Improving Worker Productivity

Employees are at their desks for an average of five hours per day, and businesses are paying for this time. But often the results of an employee’s job vs. time spent do not exactly match up. A model employee that appears perfectly productive can prove to be among the worst offenders.

Businesses today are starting to realise this and are beginning to allocate resources for performance management, such as hiring a business coach, which focuses on the performance of workers and ensuring that their output aligns with the goals of the business. In light of this, below is a list of measures to help improve efficacy, engagement and productivity at work. A number of them may appear to defy logic but entrepreneurs will realise that following them can result in a happier workplace and an increased ROI.

Relax on Internet limitations.


Too often, employers over-restrict Internet usage in the workplace. This could be from fear that company-owned computers may be misused. However, with the number of resources available on the internet, the reality is that most tasks can be performed more efficiently if workers are permitted to roam freely online in ways not anticipated by the employer.

A perfect example is the growing use of social networking, which often times has a valid business purpose. Marketing on social networking is becoming increasingly important to help companies and workers grow, and social networking can be helpful in keeping up with opponents’ latest moves.

Yet, there are lots of employers today who don’t allow employees to access social platforms on the job. It is not always about Facebook; employees can have zero productivity without even accessing the site. On the other hand, some workers can be super-productive social media gurus.

Constantly track employee action and productivity.

Measuring productivity to boost ROI is comparable to sales and advertising data. To be able to boost number of leads, you need to start counting those leads. If you wish to increase sales, knowing the origin of current sales is crucial. Breaking down the process of working with clients into steps, measuring every step and experimenting with improvements may cause an increase in ROI.

The same can be said for employee-performance management. To improve the structure in general, you need to consider the whole picture – and better so if you can have a recorded history to compare. This way, managers can ask, “how are we doing in this April compared to April 2014 when we worked from different office?” Or “How many productive hours per day does the marketing team have now, compared to last month when we had less on the payroll?”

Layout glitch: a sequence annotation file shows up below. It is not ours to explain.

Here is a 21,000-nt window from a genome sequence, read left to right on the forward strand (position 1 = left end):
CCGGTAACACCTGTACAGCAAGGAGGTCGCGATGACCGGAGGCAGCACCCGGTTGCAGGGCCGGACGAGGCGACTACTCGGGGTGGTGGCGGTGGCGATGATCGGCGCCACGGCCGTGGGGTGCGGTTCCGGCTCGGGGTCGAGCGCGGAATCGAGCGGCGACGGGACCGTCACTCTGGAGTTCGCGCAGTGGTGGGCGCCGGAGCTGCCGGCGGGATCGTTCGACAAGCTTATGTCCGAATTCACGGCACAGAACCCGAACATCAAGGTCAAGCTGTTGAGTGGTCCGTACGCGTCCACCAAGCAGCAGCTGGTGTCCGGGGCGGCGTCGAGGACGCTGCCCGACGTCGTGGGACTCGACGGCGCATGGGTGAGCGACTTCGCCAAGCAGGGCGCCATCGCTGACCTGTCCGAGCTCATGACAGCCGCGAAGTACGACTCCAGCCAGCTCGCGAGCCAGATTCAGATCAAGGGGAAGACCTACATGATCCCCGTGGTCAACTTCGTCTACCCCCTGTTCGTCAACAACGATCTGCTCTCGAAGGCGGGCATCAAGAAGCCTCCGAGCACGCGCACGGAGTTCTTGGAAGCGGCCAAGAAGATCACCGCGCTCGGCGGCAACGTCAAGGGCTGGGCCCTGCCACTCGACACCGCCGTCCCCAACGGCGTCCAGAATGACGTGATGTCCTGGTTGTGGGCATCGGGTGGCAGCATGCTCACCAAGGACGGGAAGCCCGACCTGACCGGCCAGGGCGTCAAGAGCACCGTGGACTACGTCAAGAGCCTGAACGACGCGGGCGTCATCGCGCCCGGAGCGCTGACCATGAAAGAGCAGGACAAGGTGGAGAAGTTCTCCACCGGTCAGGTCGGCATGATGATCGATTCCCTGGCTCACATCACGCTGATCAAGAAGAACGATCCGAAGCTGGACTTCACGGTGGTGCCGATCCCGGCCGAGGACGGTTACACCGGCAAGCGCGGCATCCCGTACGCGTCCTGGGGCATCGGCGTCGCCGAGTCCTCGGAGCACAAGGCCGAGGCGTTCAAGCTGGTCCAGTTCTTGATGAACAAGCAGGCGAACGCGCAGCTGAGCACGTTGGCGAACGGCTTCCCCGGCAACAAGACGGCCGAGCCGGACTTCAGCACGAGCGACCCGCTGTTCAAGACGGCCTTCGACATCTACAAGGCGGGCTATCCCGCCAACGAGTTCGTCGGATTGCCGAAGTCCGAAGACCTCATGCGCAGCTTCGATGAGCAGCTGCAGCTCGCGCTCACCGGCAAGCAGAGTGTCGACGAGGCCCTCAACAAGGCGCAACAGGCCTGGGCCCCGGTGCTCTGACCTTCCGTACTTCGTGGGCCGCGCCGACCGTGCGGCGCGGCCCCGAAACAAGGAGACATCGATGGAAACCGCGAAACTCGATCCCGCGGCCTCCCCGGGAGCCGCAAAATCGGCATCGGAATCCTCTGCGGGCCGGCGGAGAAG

To put it differently, to be able to boost productivity stats, reporting numbers must be addresses first to have a very clear idea what has to be improved.

Monitoring access of web content and applications can help businesses keep track of productivity levels, so long as it is handled the correct way. When businesses are open about tracking laptops or desktops, it creates a transparent, accountable environment. Managers should not enter it with a “Gotcha” attitude but instead with the mind-set to identify overall trends and ways to increase worker productivity.

Set objectives and use results to help employees develop.

When establishing a measurement system, supervisors should understand what their business’ current position is and then set up expectations and rules. If a person is spending seven hours on office and email software, and one hour on private sites daily, they could be considered acceptably productive. Or not. It really is dependent on management which is why guidelines will need to be set within each section or the business as a whole.


Managers should have routine check-ins about progress and goals, same as they would with KPI’s or any other progress-monitoring techniques. Goals could include a 10 percent increase in sales, a 10 percent satisfaction in service and 5 percent less time spent on entertainment sites. There should also be a strategy in place for counselling employees who could be falling behind because of unproductivity. A worker’s unproductive hours may come from spending too much time on non-work relevant websites or too many distractions at work, whether in a conventional or home office. By identifying the areas in which a worker is struggling, employers may work to help the employee reach their full potential and develop as a professional instead of letting them go.

Moreover, with some services, workers have the ability to keep tabs on their own personal performance and hold themselves accountable for fixing any issues. When they have the ability to visualise where wasted time stems from, it will become a lot easier to concentrate on eliminating those distractions. In addition, it can form a gamification impact of types — “how productive was I this week, and did I overcome last week’s measurement?”

 Account for mind breaks.

Although understanding and monitoring employee productivity is important to the success of the business, it’s necessary for managers to recognise that everyone is human, and most of us need a rest from time to time. Short breaks (and holidays) have been proven to help the brain work better. As such, it’s completely reasonable to allow employees some latitude in conducting personal business while on a work computer, when they have spent the other 7 hours of the day writing content for the business.